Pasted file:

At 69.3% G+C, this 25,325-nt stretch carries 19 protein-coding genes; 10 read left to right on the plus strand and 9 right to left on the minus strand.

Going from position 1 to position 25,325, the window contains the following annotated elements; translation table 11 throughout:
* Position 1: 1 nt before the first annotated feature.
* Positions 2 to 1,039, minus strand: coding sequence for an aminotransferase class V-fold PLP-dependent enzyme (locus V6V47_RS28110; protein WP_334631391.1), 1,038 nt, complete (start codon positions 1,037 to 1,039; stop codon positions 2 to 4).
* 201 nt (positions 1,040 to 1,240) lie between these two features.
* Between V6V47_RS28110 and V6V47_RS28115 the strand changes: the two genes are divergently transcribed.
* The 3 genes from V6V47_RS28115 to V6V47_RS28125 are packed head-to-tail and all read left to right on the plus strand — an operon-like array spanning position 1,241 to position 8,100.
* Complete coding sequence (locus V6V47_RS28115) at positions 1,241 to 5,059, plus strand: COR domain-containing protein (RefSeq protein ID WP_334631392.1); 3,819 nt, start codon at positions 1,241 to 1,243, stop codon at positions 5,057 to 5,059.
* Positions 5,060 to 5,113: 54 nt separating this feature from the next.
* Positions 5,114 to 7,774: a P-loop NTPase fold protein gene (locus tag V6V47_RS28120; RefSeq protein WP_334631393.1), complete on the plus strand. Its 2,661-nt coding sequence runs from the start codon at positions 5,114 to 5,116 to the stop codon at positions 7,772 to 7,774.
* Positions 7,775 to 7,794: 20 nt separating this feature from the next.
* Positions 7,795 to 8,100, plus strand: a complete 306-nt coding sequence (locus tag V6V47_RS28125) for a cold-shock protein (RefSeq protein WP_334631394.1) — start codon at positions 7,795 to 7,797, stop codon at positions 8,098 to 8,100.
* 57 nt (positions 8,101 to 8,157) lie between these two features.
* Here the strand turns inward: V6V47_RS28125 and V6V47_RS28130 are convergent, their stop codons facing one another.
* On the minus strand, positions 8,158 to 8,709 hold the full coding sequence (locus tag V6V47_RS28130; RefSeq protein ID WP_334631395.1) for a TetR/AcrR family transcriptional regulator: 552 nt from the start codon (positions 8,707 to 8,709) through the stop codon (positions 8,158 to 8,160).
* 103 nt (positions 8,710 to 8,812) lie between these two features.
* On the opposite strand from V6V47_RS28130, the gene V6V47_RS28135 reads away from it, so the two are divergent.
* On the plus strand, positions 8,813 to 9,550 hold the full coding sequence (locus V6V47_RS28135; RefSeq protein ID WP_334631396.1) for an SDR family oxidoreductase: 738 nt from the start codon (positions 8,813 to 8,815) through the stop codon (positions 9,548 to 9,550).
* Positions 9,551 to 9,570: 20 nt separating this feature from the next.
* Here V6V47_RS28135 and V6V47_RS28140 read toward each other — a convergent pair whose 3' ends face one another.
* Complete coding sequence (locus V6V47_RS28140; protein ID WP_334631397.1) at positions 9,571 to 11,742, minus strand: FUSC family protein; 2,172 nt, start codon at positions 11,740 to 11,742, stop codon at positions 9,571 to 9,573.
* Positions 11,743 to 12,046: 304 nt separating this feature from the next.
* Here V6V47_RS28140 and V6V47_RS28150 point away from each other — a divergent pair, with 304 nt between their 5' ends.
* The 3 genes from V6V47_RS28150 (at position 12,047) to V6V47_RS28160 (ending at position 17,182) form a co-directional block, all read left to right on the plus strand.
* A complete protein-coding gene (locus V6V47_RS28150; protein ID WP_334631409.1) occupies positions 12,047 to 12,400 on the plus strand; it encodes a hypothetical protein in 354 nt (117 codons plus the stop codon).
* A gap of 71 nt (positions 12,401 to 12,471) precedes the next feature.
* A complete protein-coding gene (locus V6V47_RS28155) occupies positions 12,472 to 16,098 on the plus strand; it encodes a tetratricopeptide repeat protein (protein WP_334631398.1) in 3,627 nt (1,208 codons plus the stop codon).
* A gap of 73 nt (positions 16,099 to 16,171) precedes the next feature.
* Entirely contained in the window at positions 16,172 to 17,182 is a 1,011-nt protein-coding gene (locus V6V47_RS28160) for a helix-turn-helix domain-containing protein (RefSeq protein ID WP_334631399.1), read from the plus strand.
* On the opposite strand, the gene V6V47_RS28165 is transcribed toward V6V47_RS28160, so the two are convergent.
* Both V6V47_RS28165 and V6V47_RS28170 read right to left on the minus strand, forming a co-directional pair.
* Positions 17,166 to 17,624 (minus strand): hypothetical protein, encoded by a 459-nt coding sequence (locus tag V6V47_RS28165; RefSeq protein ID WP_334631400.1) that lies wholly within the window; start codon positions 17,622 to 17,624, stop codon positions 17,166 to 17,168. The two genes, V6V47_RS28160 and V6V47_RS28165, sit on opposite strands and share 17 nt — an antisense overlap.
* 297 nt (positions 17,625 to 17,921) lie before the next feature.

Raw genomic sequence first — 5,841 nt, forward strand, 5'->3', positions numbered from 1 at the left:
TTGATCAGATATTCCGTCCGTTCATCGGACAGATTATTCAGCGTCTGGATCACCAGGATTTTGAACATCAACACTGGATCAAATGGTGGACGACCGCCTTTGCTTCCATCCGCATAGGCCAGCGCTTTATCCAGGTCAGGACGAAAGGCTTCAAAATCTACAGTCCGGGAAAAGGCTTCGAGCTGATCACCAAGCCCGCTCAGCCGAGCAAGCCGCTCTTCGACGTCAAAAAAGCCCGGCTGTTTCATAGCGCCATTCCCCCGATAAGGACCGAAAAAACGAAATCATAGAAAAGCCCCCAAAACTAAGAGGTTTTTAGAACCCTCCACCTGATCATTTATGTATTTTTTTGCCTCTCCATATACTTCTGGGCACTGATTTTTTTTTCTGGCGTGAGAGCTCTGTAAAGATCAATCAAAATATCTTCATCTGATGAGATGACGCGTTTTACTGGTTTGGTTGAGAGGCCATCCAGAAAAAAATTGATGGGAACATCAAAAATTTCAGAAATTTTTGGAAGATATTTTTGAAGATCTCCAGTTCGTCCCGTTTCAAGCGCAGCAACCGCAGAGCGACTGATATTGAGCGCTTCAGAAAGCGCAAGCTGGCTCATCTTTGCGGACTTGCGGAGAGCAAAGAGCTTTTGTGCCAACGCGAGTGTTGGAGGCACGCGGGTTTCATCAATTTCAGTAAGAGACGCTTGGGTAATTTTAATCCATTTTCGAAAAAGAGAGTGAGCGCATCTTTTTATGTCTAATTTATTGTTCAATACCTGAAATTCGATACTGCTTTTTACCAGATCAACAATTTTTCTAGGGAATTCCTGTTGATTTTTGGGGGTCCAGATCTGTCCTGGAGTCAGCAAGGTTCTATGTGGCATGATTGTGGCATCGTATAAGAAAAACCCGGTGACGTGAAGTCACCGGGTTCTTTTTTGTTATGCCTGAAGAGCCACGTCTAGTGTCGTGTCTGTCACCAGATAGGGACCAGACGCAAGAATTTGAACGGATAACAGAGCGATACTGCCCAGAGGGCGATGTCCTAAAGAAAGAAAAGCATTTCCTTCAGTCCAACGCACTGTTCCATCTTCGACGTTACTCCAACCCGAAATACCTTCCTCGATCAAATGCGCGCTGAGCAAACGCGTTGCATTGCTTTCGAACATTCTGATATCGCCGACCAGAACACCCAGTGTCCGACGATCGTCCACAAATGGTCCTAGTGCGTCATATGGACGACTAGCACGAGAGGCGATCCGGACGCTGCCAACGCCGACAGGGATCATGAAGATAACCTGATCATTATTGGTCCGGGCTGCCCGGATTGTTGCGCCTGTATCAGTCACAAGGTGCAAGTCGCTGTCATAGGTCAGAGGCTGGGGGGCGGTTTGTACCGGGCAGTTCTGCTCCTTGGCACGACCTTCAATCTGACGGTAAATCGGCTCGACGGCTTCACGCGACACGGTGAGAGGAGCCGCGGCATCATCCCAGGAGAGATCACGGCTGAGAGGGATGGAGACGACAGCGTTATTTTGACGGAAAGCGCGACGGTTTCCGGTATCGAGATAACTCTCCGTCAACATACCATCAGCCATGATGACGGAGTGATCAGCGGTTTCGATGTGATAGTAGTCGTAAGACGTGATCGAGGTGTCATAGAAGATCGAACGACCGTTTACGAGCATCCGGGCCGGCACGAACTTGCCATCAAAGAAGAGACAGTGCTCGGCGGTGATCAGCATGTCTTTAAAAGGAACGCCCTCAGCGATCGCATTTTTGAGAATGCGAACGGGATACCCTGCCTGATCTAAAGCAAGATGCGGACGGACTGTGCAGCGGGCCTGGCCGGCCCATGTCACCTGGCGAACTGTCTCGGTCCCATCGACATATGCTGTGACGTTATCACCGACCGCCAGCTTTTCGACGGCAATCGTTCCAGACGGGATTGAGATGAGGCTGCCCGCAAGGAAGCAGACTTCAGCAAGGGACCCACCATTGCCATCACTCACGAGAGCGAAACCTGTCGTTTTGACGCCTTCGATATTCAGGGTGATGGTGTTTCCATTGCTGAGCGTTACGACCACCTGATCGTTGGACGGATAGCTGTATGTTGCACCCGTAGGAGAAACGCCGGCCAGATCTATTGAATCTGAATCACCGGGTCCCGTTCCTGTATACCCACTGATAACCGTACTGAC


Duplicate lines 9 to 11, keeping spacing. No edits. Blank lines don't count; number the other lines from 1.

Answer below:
* Positions 5,060 to 5,113: 54 nt separating this feature from the next.
* Positions 5,114 to 7,774: a P-loop NTPase fold protein gene (locus tag V6V47_RS28120; RefSeq protein WP_334631393.1), complete on the plus strand. Its 2,661-nt coding sequence runs from the start codon at positions 5,114 to 5,116 to the stop codon at positions 7,772 to 7,774.
* Positions 7,775 to 7,794: 20 nt separating this feature from the next.